Featured Research

from universities, journals, and other organizations

Pre-election Surveys Show Deep Concern About State Of Health Care

Date:
October 30, 2008
Source:
Harvard School of Public Health
Summary:
With only a few days remaining before Election Day, researchers writing in the New England Journal of Medicine, find that seven in ten registered voters say major changes are needed in the US health care system.

With only a few days remaining before Election Day, researchers from Harvard School of Public Health and the Kaiser Family Foundation, writing for the New England Journal of Medicine, find that seven in ten registered voters say major changes are needed in the U.S. health care system.

Related Articles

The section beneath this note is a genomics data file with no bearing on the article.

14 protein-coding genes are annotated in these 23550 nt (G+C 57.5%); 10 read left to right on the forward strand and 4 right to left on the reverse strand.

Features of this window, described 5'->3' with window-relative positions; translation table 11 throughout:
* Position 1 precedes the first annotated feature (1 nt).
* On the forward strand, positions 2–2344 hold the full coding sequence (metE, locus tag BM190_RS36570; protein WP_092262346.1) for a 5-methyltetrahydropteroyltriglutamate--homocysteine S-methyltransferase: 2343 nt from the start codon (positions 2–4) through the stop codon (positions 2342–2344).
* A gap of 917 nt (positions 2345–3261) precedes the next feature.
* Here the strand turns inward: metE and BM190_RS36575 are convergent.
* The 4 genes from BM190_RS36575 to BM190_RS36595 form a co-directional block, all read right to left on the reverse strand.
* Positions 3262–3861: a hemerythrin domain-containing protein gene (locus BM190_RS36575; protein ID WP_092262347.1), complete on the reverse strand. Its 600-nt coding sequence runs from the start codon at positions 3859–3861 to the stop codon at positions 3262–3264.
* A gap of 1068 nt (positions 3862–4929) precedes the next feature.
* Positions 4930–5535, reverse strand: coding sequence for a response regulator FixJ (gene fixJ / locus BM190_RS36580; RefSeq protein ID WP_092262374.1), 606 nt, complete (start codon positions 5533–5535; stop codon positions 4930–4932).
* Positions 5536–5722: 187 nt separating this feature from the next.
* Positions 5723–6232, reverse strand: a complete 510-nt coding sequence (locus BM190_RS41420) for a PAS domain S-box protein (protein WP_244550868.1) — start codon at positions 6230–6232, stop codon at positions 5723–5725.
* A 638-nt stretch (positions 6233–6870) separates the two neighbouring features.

The article, written by Robert J. Blendon, Sc.D., Professor of Health Policy and Political Analysis at the Harvard School of Public Health, Drew E. Altman, Ph.D., President of the Kaiser Family Foundation and five co-authors, is the second in a series of reports published in NEJM examining how the election can provide insights about future health policy. The article examines the public's perceptions of the state of the American health care system, the role of health care as a 2008 election issue, and the contrasting health policy views of registered voters who intend to vote for Senator McCain and Senator Obama. The findings are based on a Kaiser/Harvard survey of registered voters in September, as well as other surveys this year and historical Election Day exit polls. The first article in the series, released in January 2008, examined health care's role in each party's presidential primaries.